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My View: Inside-out ergonomics

November 07, 2016

By Jeff Huston, D.D.S.

Photo of Dr. Jeff Huston
Jeff Huston, D.D.S.
Dentists are sitting ducks,” says my neighbor Steve. “For over 40 years I’ve been a disability insurance agent. You’re all super high risk. Your arms gotta work, your legs gotta work, back, shoulder, neck – everything in your bodies has to function properly.”

We often slouch while reading, writing or typing patient records. Even when not at the office, many digital age devices tempt most to unknowingly lean forward as we gaze into them. The unrelenting state of tension caused by forward head carriage, also known as text neck, quickly fatigues and weakens thousands of small spinal erector muscles as well as many others.

Unbalanced human heads grossly overload backbones and distort the spine’s three natural curves. Subsequently, misaligned vertebral discs pinch down on the nerves and vessels emanating through and from them. Worldwide gravity squashes down on us, further exacerbating the negative results of catawampus skeletons.

Anchored to our chairs, we repeatedly stay in prolonged awkward positions. Completing thorough examinations and minute surgical procedures inside small dark orifices necessitates positioning our skulls, spines, hip and sacroiliac joints off-kilter. Many times throughout our workday, we literally must hold perfectly still, while twisted and bent over. Even if straight, it is unhealthy to sit or stand for long periods of time. We must fight stagnation.

Oral health providers get up and down constantly. Many of us just plop down on chairs. To stand, we shift our head weight forward to propel us up. Let’s figure out proper squatting and rising techniques and quit coveting grandma’s electric lift lounger that ejects people effortlessly up and out.

Dentistry demands daily deleterious static and dynamic postures from us. Prudent young practitioners proactively counteract them before they take their toll. Learning and routinely applying healthy biomechanics and movement patterns help avoid needing external ergonomic contraptions.

Harmful consequences of the above mentioned pernicious micro-traumas compound cumulatively. Ultimately, they lead to a variety of unhealthy physiological adaptations, decreased oxygenation, painful musculoskeletal dysfunctions and bone degeneration.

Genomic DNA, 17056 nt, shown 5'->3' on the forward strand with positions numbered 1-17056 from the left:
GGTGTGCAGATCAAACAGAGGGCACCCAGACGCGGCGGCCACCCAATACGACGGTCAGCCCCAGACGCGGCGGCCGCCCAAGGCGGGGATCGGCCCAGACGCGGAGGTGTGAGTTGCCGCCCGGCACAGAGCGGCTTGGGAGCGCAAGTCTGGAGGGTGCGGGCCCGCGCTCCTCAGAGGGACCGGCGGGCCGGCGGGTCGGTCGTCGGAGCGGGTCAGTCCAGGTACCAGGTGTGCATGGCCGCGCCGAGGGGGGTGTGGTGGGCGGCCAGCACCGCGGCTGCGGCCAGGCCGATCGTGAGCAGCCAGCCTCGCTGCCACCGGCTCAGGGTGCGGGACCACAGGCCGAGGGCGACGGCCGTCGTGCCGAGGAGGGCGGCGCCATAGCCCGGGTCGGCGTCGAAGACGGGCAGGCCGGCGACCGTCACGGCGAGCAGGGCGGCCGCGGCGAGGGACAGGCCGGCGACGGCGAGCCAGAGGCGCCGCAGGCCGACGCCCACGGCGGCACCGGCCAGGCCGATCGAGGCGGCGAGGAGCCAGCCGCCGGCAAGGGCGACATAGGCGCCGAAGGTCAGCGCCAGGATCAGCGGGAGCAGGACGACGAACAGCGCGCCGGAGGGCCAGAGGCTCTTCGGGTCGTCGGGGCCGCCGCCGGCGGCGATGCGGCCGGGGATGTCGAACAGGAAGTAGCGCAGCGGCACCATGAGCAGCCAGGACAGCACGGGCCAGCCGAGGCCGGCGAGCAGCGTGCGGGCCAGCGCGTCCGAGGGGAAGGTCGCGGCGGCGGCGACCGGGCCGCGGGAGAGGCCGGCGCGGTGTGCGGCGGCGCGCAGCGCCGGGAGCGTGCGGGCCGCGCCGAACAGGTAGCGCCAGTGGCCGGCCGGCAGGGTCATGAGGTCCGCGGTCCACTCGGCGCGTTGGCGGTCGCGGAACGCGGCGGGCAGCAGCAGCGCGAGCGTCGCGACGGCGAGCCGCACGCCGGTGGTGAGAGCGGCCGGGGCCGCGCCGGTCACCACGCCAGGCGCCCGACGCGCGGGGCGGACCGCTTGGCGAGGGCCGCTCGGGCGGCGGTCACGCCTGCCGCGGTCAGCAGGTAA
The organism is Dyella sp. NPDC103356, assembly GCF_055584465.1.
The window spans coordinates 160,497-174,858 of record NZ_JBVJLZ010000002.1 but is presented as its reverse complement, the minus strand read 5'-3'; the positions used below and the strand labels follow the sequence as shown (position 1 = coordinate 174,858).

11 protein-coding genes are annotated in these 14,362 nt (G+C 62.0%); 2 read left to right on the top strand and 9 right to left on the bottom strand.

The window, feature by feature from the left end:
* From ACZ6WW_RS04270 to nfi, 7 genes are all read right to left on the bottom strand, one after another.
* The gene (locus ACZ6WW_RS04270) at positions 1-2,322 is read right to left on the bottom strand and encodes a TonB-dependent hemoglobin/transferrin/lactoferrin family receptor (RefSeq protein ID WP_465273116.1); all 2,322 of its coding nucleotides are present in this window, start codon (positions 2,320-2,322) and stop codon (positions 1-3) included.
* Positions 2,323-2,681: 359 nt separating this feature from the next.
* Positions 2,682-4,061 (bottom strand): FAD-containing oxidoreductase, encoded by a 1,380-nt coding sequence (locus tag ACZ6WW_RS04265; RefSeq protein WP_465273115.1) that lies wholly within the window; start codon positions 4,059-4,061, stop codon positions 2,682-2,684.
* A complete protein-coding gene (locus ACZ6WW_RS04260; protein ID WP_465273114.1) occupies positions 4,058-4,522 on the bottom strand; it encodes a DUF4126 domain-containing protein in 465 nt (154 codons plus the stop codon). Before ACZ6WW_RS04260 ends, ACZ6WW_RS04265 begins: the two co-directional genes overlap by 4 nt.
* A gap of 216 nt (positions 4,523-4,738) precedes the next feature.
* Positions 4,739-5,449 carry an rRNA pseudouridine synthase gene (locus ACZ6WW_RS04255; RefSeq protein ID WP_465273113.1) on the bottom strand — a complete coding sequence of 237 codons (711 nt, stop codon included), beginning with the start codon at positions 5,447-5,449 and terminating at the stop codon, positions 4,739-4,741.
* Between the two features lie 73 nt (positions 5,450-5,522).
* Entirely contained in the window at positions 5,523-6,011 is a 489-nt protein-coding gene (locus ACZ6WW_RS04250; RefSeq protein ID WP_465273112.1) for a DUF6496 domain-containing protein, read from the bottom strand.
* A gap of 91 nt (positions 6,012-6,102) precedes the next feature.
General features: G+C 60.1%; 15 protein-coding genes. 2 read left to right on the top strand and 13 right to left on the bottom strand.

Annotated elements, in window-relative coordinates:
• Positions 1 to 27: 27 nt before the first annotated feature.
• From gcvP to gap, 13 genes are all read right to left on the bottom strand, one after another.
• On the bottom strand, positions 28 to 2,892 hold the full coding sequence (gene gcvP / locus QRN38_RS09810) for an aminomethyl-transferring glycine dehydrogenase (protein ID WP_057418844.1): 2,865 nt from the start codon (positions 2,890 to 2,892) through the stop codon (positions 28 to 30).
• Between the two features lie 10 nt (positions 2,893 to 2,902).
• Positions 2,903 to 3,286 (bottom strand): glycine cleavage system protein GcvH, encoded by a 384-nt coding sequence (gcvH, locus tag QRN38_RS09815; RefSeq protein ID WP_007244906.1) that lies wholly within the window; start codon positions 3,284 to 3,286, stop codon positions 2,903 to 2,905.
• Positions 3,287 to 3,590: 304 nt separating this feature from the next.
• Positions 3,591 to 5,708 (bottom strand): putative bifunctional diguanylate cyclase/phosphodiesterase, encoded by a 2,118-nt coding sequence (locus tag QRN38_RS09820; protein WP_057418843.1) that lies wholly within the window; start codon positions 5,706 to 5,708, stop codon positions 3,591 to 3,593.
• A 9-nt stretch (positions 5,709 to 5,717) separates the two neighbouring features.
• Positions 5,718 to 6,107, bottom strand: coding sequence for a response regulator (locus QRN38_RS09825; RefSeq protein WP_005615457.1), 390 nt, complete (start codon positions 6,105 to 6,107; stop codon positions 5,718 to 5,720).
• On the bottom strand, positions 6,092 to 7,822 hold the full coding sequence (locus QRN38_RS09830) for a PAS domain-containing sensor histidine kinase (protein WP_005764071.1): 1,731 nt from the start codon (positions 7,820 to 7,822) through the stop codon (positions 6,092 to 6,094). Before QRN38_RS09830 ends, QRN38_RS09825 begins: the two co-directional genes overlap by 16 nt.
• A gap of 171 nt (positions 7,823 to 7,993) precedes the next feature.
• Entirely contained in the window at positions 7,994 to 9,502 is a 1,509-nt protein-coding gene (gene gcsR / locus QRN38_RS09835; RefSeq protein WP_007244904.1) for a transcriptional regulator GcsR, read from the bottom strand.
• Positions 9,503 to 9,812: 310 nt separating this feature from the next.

Dr. Stuart McGill in “Back Mechanic” describes non-negotiable “Big 3” daily back exercises. Yes, non-negotiable means we must do them every single day. Dr. Eric Goodman’s “True to Form” teaches how to decompress our spines and entire bodies. View his “30-day Founder Challenge” and the “Big 3” on YouTube. For the science backing up these suggestions and of definite interest to those treating TMJ disorder, checkout Dr. Thomas Myers’ “Anatomy Trains.” It explains fascinating new fascia research and how to increase the flow of vital fluids and neurochemical transmissions.

Please try out the three quick and easily applicable key moves for unlocking oral health providers’ tight upper bodies. Access the “The Quick 3” demonstration on YouTube. Washing hands serves as a trigger to remind us to do them. Hopefully, habitual use will counteract some of the yucky side effects brought on by sitting or standing frozen at the dental chair.

The inside-out ergonomics approach briefly described reactivates dormant skeletal support muscles. Don’t be a sitting duck for disability. Keep moving!

The Quick 3

1. Roll shoulders  
While taking off gloves, tuck in tailbone and tighten tummy. Roll shoulders backwards three times. Keep pelvic tilt neutral and abdominal muscles engaged for next steps.

2. Breathe big
While washing hands, tuck chin back lengthening nape of neck. Inhale deeply through nose focusing on expanding the upper back. Pull belly-button closer to spine on each exhale. Three times: big, bigger, biggest breaths. Shoulders stay relaxed. Air alone lifts front and back ribs equally higher and higher.

3. Flap arms
Stand tall with chin back and ribcage still up from last step number two. Extend arms out to the side like clock arms at 3:00 and 9:00, flap them three times to 1:00 and 11:00, breath in, up, out and down. Please do not attempt these exercises if you are not fit.

This editorial, reprinted with permission, first appeared in the September/October 2016 issue of the Delta Sierra Digest, the publication of the San Joaquin Dental Society. Dr. Huston is a pediatric dentist in Lodi, California, and recently obtained Foundation Training certification as a posture and movement instructor.